The principle means of supporting the Campaign for the Farmed Environment (CFE) is putting farmland into Entry Level Stewardship (ELS) and adopting ‘in-field’ options, such as wild bird seed mix or nectar flower mix on over 3-4% of your land. Having an ELS agreement has the advantage of helping to conserve farmland wildlife whilst receiving an income from the Scheme eg £30,000 over a five year agreement on a 200ha farm.
An alternative or additional means of contributing to CFE is by managing land, not in government stewardship schemes, in accordance with the CFE Voluntary Measures guidelines. Adopting Voluntary Measures supports CFE and helps conserve wildlife, though without financial reward.
Below is a list of some of the Entry Level Stewardship options that contribute to CFE, together with their respective ELS codes. These options are commonly referred to as being ‘in-field’ options, though they need not be placed in the middle of a field and are often best placed on field boundaries such as hedgerows.
The above options are some of those best placed to make a real difference when it comes to conserving species such as grey partridge, yellowhammer, corn marigold and the large garden bumblebee.
You can benefit from the expertise of the GWCT and seek professional guidance on the choice and practical management of habitats for both game and wildlife by contacting our team of regional advisors through Lynda Ferguson by tel: 01425 651013 or email: firstname.lastname@example.org /
In 2009 the then government proposed the effective re-introduction of set-aside (in the same year that set-aside was abolished by the European Commission). The objective of this new set-aside was to help conserve farmland wildlife and related resources, not to curb over-production.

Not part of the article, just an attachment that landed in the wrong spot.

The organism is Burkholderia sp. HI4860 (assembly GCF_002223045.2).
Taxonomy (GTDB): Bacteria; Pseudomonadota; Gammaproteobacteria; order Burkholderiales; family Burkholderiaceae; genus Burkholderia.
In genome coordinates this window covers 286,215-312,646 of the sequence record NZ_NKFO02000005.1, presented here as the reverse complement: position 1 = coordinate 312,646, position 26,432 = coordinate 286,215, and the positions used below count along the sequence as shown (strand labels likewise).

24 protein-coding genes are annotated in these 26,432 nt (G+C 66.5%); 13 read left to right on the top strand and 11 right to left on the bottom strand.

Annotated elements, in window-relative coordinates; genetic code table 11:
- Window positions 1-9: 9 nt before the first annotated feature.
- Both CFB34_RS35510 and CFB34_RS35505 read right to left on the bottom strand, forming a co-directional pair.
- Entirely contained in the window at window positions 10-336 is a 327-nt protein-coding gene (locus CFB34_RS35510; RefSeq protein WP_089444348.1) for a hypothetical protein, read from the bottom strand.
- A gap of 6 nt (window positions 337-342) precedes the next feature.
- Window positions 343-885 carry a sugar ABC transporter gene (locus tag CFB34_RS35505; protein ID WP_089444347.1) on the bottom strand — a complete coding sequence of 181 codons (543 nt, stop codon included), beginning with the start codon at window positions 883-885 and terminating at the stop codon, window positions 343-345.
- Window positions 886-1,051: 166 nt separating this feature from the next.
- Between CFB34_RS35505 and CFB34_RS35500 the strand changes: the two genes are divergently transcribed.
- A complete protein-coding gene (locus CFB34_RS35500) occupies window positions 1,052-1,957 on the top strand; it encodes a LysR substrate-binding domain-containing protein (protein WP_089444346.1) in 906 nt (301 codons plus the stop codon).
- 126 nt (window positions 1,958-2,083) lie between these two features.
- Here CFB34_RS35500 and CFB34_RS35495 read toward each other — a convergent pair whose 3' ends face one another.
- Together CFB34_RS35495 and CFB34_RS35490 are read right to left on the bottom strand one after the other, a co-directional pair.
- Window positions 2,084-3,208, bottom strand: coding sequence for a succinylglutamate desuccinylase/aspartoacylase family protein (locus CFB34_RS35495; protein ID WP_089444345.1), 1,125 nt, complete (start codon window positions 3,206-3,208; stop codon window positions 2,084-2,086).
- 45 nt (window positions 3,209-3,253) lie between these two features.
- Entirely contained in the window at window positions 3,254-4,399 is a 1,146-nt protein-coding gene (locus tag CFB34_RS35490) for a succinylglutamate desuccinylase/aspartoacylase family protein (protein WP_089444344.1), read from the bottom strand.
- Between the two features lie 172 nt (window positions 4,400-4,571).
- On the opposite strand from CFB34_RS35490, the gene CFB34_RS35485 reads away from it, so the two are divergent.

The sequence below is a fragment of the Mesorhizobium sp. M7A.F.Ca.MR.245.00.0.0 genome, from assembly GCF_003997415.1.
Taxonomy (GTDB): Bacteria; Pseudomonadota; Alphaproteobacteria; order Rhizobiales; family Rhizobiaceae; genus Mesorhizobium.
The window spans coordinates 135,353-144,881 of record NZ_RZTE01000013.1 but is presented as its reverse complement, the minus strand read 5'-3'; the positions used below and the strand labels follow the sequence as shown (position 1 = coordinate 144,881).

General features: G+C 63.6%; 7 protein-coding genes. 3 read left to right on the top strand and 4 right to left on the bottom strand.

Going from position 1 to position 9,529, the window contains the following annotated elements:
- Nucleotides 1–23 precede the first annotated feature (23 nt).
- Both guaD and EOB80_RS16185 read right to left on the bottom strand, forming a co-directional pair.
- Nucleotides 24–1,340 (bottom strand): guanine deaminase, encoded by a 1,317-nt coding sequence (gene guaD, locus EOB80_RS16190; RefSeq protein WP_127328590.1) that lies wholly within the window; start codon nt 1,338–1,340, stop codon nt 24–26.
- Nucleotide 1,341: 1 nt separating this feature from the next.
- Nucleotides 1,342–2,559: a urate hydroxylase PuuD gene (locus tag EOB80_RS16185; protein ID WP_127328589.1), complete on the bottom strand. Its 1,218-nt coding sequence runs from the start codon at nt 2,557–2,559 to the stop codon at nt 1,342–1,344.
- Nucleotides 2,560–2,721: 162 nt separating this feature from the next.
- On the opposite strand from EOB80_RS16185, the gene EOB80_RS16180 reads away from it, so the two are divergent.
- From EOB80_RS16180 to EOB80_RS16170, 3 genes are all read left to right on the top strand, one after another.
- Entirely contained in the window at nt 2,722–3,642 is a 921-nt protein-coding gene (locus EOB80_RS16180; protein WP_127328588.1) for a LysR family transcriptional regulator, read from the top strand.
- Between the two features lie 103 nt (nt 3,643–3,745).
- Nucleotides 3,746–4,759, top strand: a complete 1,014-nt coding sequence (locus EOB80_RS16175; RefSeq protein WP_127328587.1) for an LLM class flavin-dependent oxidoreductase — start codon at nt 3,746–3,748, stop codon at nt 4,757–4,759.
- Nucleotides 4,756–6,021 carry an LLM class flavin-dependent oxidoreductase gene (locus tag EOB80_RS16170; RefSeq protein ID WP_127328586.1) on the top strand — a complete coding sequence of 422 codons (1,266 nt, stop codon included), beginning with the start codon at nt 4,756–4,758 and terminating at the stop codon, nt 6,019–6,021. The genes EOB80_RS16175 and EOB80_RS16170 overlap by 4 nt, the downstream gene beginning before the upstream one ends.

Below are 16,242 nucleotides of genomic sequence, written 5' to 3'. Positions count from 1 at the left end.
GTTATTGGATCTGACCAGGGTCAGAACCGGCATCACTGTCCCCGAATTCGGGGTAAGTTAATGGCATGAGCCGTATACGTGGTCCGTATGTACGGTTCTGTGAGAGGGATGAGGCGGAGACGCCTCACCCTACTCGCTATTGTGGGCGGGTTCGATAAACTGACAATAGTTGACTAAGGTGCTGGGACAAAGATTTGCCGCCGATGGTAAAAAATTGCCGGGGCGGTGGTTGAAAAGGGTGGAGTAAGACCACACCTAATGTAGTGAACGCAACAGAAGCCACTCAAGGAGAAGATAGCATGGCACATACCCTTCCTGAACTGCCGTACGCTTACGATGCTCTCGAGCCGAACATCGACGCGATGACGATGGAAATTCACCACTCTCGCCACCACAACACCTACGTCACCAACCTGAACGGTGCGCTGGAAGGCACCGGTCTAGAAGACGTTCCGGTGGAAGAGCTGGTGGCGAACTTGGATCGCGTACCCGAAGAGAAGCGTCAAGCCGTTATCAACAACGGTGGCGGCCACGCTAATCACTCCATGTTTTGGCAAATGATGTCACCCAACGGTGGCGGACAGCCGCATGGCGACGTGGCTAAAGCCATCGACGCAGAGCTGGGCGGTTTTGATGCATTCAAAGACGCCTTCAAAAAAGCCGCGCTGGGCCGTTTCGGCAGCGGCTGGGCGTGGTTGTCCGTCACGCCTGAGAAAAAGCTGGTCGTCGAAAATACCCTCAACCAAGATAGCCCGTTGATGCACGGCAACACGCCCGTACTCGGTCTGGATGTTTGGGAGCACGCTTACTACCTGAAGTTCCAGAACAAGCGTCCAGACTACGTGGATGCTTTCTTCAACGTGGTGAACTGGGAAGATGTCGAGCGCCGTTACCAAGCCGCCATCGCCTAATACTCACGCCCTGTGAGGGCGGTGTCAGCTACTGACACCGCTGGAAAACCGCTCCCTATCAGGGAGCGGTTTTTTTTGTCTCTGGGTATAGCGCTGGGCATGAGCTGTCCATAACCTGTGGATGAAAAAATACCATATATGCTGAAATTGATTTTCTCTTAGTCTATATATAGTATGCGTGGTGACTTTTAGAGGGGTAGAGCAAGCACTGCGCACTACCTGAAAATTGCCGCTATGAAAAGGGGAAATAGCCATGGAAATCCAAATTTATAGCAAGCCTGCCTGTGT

Whilst supporting the objectives, the farming industry opposed the introduction of more rules and regulations requiring 4-6% land to be taken out of production as part of an additional Single Payment Scheme cross compliance measure. The ‘industry parties’, including the GWCT, put forward an alternative voluntary approach; the Campaign for the Farmed Environment (CFE).
CFE runs from July 2009 to June 2012 and aims to benefit farmland birds, wider biodiversity as well as soil and water resources. The Campaign is working with farmers and farm advisors to achieve CFE targets which include the adoption of more so-called ‘in-field’ options, such as wild bird seed mix and nectar flower mix, which benefit grey partridge, bumblebees and much more.
Farms and estates can support CFE by adopting certain Entry Level Stewardship (ELS) in-field options and/or CFE Voluntary Measures.
Defra’s Minister of State for Agriculture and Food, Jim Paice MP, continues to support CFE but has stated that there is still some way to go and that if the farming industry cannot achieve the results voluntarily the Government will consider a compulsory approach. We need to make every effort to help the Campaign for the Farmed Environment succeed.
For more information on the Campaign for the Farmed Environment, please see the CFE website.